Katznelson, Berl

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KATZNELSON, BERL (Beeri ; 1887–1944), central figure of the Second Aliyah, a leader of the Zionist Labor movement, educator, and writer. Born in Bobruisk, Belorussia, son of a merchant, maskil, and a member of Ḥovevei Zion, Katznelson was a frail child. He attended ḥeder irregularly and was taught by private tutors, with his father's well-stocked Hebrew, Yiddish, and Russian library serving as a constant source of instruction and knowledge. A passionate reader with an exceptional memory and keen interest in current problems, he mastered Hebrew literature and Russian revolutionary and scientific writing, took the requisite state examinations, and served for some time as tutor in a rural family.

In 1902, as an usher at the Russian Zionist Conference in Minsk, Katznelson was deeply impressed by Ḥ.D. *Horowitz's lecture on the abnormality of the Jewish economic structure. While still young, he had already developed a reputation as an acute and independent-minded debater on theoretical problems of nationalism and socialism. In his own neighborhood, as well as in Kiev and Odessa, he took part in public discussions with leaders of the various movements, including Ber *Borochov. Although he first joined *Po'alei Zion, Katznelson shifted his allegiance to the *Zionist-Socialists, whose leaders, Naḥman *Syrkin, Jacob *Lestschinsky, and Nahum *Shtif, were convinced by their study of contemporary Jewish life that the future of the Diaspora would be dark and uncertain. For a short time Katznelson joined the ranks of Ha-Teḥiyyah, attracted by its national spirit, revolutionary anti-Czarist ardor, and devotion to Jewish self-defense, including such terrorist acts as the attempted assassination of Krushevan, the organizer of the Kishinev pogrom. He was repelled, however, by its lack of interest in actual settlement in Ereẓ Israel, as well as its negative attitude toward the revival of Hebrew.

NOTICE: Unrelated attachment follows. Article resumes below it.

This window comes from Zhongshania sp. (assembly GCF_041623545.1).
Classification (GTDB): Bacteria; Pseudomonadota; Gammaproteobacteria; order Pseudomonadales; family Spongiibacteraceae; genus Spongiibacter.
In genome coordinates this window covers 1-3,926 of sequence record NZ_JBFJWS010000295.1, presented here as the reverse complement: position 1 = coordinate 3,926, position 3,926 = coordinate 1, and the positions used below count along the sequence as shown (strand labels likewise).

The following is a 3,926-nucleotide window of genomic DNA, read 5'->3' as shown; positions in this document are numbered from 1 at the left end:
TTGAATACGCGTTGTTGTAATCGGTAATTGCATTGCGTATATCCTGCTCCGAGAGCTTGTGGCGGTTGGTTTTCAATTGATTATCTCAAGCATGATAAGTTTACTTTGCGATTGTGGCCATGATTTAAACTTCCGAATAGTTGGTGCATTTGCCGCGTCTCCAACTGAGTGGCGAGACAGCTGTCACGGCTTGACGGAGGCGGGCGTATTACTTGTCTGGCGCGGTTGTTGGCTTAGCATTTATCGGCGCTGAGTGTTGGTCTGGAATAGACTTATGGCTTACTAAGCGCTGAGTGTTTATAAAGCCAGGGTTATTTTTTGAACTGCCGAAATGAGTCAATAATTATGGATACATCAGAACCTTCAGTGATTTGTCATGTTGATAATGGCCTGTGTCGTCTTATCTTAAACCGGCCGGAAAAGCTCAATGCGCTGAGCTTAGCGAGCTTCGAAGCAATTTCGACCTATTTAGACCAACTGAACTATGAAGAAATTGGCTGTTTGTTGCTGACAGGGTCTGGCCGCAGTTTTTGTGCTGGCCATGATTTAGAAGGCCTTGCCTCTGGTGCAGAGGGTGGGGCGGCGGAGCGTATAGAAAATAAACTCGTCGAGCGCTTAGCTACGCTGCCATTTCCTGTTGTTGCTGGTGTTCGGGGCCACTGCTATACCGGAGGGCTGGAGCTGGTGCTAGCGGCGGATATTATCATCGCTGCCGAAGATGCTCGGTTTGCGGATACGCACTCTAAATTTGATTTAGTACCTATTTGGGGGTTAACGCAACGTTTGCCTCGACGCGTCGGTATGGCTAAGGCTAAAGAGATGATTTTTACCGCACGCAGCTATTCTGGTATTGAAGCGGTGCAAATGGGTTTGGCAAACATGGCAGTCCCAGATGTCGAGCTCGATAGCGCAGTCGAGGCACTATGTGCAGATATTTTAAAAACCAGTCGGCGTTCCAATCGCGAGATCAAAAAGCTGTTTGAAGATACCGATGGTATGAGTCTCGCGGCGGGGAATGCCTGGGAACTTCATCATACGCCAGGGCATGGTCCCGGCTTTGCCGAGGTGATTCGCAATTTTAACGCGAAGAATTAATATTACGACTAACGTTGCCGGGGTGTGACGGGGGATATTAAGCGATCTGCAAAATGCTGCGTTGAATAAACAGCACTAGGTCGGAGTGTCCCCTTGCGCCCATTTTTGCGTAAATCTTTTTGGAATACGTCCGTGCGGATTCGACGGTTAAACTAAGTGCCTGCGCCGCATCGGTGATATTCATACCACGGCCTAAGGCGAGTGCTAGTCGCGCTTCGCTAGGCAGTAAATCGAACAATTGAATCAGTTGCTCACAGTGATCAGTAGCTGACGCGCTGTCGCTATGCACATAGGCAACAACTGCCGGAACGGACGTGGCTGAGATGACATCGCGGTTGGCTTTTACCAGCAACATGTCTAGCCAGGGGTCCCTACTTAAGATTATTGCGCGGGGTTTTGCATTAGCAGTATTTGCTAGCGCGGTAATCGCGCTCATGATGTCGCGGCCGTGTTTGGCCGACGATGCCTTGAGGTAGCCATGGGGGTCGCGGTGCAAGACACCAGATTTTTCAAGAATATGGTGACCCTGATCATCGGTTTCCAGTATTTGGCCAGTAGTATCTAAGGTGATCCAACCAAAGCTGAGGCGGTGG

In Bobruisk, Katznelson took a post in a school for poor girls, subsidized by the Jewish Society for the Propagation of Enlightenment (Mefiẓei Haskalah), where he taught Hebrew literature and Jewish history, both in Yiddish, and sent to the society's headquarters reports that were published in its monthly pedagogic journal. He also served as librarian in the Hebrew-Yiddish public library that had been established in Bobruisk to counter the municipality's Russian library. Beloved by the young people who came to him for books, he became their guide and teacher.

In 1908, Katznelson wrote in one of his letters: "What I want is to go to Ereẓ Israel, to do something worthwhile, to light a little spark. I am drawn to the stubborn, hard-working few who have abandoned everything they had here to begin a new life and free themselves of Exile." This had been his goal since childhood. In order to achieve it and to be able to bring his family after him, he decided to learn a trade. At first he worked for a tinsmith; then went to the "Trud" Trade School in Odessa, where he was an iron engraver; and finally he became a laborer in a Bobruisk foundry. Lacking dexterity, he found these efforts enormously difficult and became deeply depressed. In the fall of 1908, after having been rejected for military service and suffering from a severe illness, he was able to sail from Odessa with his pay from the Hebrew library and a prize from the Society for the Propagation of Enlightenment.